If Senator Kamala Harris’s book tour is a preview of her likely presidential campaign, the early signs point to a catchall message meant for Democrats across the spectrum.
Speaking Friday night at the 92nd Street Y on New York’s Upper East Side, Harris covered many bases: her origin story from Oakland to Capitol Hill, what drew her into public life and the importance of voters “seeing themselves” reflected in the nation’s array of leaders. She cited her work to reform the juvenile criminal justice system in California as one of her biggest policy accomplishments. She talked about the necessity for Democrats to work in a bipartisan fashion while standing strong against a White House that many of their voters view as corrupt.
It was a broad, biography-heavy message — not a rigid ideological mantra — meant to lay groundwork for a national profile as she prepares a next possible step: joining a growing field of Democrats who will compete to take on President Trump.
“Anything worth fighting for is a fight worth having,” Harris said. “There is a democracy in place, and if we fight — maybe we won’t win all the time — but it will matter.” But as some audience members noted after her remarks, and voters nationwide may learn soon, almost everything about Harris is more complex than it appears.
Though rated as one of the most liberal members of the Senate, Harris speaks less about Wall Street corruption and economic populism than do Elizabeth Warren and Bernie Sanders, two fellow senators who are also looking to a 2020 matchup against Trump. Harris has built a devoted following because of her Senate committee interrogations of Trump administration officials, but she remains disliked by some criminal justice activists who say her policies as California attorney general and San Francisco district attorney helped increase the state’s prison population.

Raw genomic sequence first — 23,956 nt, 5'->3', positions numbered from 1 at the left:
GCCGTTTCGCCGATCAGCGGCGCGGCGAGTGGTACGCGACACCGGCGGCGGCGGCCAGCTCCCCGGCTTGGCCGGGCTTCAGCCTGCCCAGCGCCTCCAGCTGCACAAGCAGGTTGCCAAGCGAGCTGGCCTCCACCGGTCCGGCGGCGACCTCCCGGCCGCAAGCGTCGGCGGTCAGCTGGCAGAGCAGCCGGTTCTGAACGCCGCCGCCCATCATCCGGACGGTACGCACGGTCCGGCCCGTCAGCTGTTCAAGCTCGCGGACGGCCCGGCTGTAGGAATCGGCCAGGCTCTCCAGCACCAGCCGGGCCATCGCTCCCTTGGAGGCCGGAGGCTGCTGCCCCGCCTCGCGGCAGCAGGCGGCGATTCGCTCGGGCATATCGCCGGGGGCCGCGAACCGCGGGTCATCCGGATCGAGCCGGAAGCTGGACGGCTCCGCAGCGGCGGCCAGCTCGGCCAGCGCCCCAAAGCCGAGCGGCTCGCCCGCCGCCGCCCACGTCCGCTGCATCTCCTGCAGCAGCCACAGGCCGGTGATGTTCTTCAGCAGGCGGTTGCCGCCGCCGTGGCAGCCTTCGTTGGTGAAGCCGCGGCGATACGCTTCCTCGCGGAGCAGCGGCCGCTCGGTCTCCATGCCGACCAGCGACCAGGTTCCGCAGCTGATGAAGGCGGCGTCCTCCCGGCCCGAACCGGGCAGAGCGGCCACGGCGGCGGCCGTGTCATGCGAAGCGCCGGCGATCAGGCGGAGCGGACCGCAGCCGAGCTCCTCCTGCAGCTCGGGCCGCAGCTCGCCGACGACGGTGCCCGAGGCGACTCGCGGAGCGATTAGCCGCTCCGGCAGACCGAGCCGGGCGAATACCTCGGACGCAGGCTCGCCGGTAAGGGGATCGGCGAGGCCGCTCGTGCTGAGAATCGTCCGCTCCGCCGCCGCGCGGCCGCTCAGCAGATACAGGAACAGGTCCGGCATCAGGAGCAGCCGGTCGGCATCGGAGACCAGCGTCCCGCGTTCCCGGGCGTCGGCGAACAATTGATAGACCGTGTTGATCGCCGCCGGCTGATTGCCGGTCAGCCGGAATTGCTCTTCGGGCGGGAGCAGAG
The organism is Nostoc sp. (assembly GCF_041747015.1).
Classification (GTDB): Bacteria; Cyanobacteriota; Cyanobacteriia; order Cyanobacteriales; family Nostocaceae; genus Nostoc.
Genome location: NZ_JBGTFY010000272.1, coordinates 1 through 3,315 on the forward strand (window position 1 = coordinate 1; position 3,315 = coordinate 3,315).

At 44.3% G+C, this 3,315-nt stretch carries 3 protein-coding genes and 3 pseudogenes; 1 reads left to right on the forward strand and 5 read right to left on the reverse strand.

Even her race and her life story — she is often described as one of two African-American women to have served in the Senate — are more textured in context: She has a Tamil Indian mother and a Jamaican father and spent some of her teenage years in Montreal.
Ava Leegant, a surgeon from San Francisco who came to the event skeptical of Harris’s presidential chances, said she left bullish about her appeal. “I didn’t think someone from California could speak to all parts of the country,” Leegant said, “but I was impressed.” “She’s my first choice to be my first choice,” said Betsy Kagen, a 33-year-old film editor who attended the talk. The themes of Harris’s new book, The Truths We Hold: An American Journey, could help her stand out in a crowded Democratic presidential primary. More than a dozen candidates are expected to join the presidential race in the coming months, and as the party searches for its next iteration after two decades of dominance by the Clintons and Barack Obama, questions of policy, identity and tone in the campaign will be paramount.
Longtime strategists and admirers of Harris believe she is well positioned to create electoral coalitions among Democrats desperate to beat Trump, partly because she is not tethered to any one of the divergent and sometimes warring factions of the party.
“Her message of unity, that’s the key,” said Valoree Celona, a 50-year-old insurance executive who came to the 92nd Street Y with friends. “If she can get people to have that hope again, that’s what’s important. That’s what President Obama did.”
© 2019 The New York Times News Service